A: Here is AG’s table of contents:
Season 1 —
Unit #1: Nouns, Articles, and Adjectives
Unit #2: Pronouns
Unit #3: Prepositional Phrases
Unit #4: Subject & Verb
Unit #5: Adverbs
Unit #6: Patterns 1 & 2 (Sentences with and without direct objects)
Unit #7: Pattern 3 (Sentences with indirect objects)
Unit #8: Patterns 4 & 5 (Sentences with predicate nominatives and predicate adjectives)
Unit #9: Helping Verbs
Unit #10: Compound Situations
Season 2 —
Unit #11: Participial Phrases
Unit #12: Gerund Phrases
Unit #13: Infinitive Phrases
Unit #14: Appositive Phrases
Unit #15: Adjectives Clauses
Unit #16: Adverb Clauses
Unit #17: Noun Clauses
Season 3 —
Unit #18: Comma Splits and Splices and Comma Rules 1, 2, & 3
Unit #19: Comma Rule 4
Unit #20: Comma Rule 5
Unit #21: Comma Rules 6, 7, & 8
Unit #22: Comma Rules 9, 10, & 11
Unit #23: Quotations
Unit #24: Dialogue
Unit #25: Titles
Unit #26: Semicolons and Colons
Unit #27: The Possessive
Unit #28: Capitalization
Unit #29: Pronoun-Antecedent Agreement
Unit #30: Subject-Verb Agreement
Unit #31: Choice of Pronoun
Unit #32: Who and Whom
Unit #33: Adjective or Adverb
Unit #34: Transitive/Intransitive Verbs and Assorted Usage Errors (double negatives, singular/plural modifiers, etc.)
Unit #35: Active and Passive Voice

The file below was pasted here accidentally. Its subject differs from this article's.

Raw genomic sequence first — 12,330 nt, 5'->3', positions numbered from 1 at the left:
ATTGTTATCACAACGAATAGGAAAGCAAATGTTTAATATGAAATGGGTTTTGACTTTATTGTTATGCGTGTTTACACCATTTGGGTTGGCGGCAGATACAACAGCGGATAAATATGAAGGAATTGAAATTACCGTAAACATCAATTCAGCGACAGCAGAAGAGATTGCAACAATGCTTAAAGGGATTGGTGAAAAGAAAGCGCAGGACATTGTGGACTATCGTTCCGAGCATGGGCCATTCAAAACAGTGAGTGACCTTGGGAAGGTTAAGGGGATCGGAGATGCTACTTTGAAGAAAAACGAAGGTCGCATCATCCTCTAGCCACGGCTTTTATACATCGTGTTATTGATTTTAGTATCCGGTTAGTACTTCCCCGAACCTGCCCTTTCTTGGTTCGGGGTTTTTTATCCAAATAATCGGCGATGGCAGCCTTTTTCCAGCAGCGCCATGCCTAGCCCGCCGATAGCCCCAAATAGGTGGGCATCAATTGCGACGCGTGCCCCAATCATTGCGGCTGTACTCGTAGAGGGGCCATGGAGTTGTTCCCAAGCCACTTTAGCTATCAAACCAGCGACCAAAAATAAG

Q: What makes Analytical Grammar different from other grammar books?
A: Analytical Grammar is a stand-alone product, allowing students to focus on mastering grammar and the rules of  punctuation and word usage.  Because it has not been integrated into another language arts curriculum, such as a writing or literature program, it can successfully be used alongside the language arts program of your choice.

Q: At what grade level is Analytical Grammar taught?
A: The sentences used are written at a sixth-grade reading level. The course has been successfully classroom-tested for over 20 years with children from the gifted to “special ed.” As a result of taking this course, one student improved his “verbal mechanics” score on his achievement test by 35% – from about average to well above! This kind of improvement is not uncommon.

Q: How do I reinforce Analytical Grammar once the course is complete?
A: Since the student will achieve mastery, you can reinforce his/her new knowledge by calling attention to mistakes made in his or her writing. The student can now address those mistakes in an authoritative manner!
However, all of us forget details! When each unit of Analytical Grammar is completed, the student should tear out the pages of exercises and discard them. What will be left over will be all of the pages of notes. These are numbered sequentially. There is a Table of Contents at the beginning of the workbook and an Index at the end. Voila! The student will end up with a complete and indexed grammar book to refer to in case he needs to refresh his memory in the future. I have had many former students comment to me that this was an invaluable grammar reference when writing college term papers!

Using his/her new grammar reference book, AG students can go on to high school level literature and writing. Every two weeks or so throughout high school, however, we think it’s important to take a short break and re-visit grammar and punctuation skills. That’s why we’ve designed our high school reinforcement books. We have four to choose from: American Authors, British Authors, Shakespeare’s Plays, and World Authors. It doesn’t matter in what order you do the books; just choose the one which goes with your literature and/or history study for that year.